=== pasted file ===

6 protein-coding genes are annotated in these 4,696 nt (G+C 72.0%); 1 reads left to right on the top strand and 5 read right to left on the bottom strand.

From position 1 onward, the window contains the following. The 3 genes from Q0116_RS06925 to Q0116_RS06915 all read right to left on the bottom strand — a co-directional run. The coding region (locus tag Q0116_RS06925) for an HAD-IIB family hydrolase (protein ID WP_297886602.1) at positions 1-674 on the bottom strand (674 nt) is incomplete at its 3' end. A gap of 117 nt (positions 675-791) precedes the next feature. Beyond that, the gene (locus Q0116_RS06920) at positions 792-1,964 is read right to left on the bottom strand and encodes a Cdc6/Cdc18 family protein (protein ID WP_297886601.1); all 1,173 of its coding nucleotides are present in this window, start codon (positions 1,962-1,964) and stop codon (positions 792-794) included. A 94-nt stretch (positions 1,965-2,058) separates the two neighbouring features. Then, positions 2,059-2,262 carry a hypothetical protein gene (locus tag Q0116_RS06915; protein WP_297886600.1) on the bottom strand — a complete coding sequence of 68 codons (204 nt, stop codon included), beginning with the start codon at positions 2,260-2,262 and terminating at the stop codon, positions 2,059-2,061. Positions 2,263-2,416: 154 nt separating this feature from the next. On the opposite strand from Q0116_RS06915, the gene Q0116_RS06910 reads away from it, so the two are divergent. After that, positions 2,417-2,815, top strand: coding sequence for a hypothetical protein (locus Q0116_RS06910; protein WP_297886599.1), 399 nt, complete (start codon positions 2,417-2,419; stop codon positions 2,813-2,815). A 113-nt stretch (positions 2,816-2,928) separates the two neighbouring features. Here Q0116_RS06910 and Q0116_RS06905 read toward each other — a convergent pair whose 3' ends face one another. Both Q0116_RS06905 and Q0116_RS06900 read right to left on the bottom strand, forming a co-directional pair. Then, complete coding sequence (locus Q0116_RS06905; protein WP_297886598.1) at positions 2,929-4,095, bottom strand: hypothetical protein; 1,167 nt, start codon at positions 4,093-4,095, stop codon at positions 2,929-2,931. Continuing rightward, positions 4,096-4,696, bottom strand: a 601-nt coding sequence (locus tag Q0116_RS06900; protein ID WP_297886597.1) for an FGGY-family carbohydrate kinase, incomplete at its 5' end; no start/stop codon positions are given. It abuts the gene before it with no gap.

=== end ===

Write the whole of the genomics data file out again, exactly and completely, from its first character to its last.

6 protein-coding genes are annotated in these 4,696 nt (G+C 72.0%); 1 reads left to right on the top strand and 5 read right to left on the bottom strand.

From position 1 onward, the window contains the following. The 3 genes from Q0116_RS06925 to Q0116_RS06915 all read right to left on the bottom strand — a co-directional run. The coding region (locus tag Q0116_RS06925) for an HAD-IIB family hydrolase (protein ID WP_297886602.1) at positions 1-674 on the bottom strand (674 nt) is incomplete at its 3' end. A gap of 117 nt (positions 675-791) precedes the next feature. Beyond that, the gene (locus Q0116_RS06920) at positions 792-1,964 is read right to left on the bottom strand and encodes a Cdc6/Cdc18 family protein (protein ID WP_297886601.1); all 1,173 of its coding nucleotides are present in this window, start codon (positions 1,962-1,964) and stop codon (positions 792-794) included. A 94-nt stretch (positions 1,965-2,058) separates the two neighbouring features. Then, positions 2,059-2,262 carry a hypothetical protein gene (locus tag Q0116_RS06915; protein WP_297886600.1) on the bottom strand — a complete coding sequence of 68 codons (204 nt, stop codon included), beginning with the start codon at positions 2,260-2,262 and terminating at the stop codon, positions 2,059-2,061. Positions 2,263-2,416: 154 nt separating this feature from the next. On the opposite strand from Q0116_RS06915, the gene Q0116_RS06910 reads away from it, so the two are divergent. After that, positions 2,417-2,815, top strand: coding sequence for a hypothetical protein (locus Q0116_RS06910; protein WP_297886599.1), 399 nt, complete (start codon positions 2,417-2,419; stop codon positions 2,813-2,815). A 113-nt stretch (positions 2,816-2,928) separates the two neighbouring features. Here Q0116_RS06910 and Q0116_RS06905 read toward each other — a convergent pair whose 3' ends face one another. Both Q0116_RS06905 and Q0116_RS06900 read right to left on the bottom strand, forming a co-directional pair. Then, complete coding sequence (locus Q0116_RS06905; protein WP_297886598.1) at positions 2,929-4,095, bottom strand: hypothetical protein; 1,167 nt, start codon at positions 4,093-4,095, stop codon at positions 2,929-2,931. Continuing rightward, positions 4,096-4,696, bottom strand: a 601-nt coding sequence (locus tag Q0116_RS06900; protein ID WP_297886597.1) for an FGGY-family carbohydrate kinase, incomplete at its 5' end; no start/stop codon positions are given. It abuts the gene before it with no gap.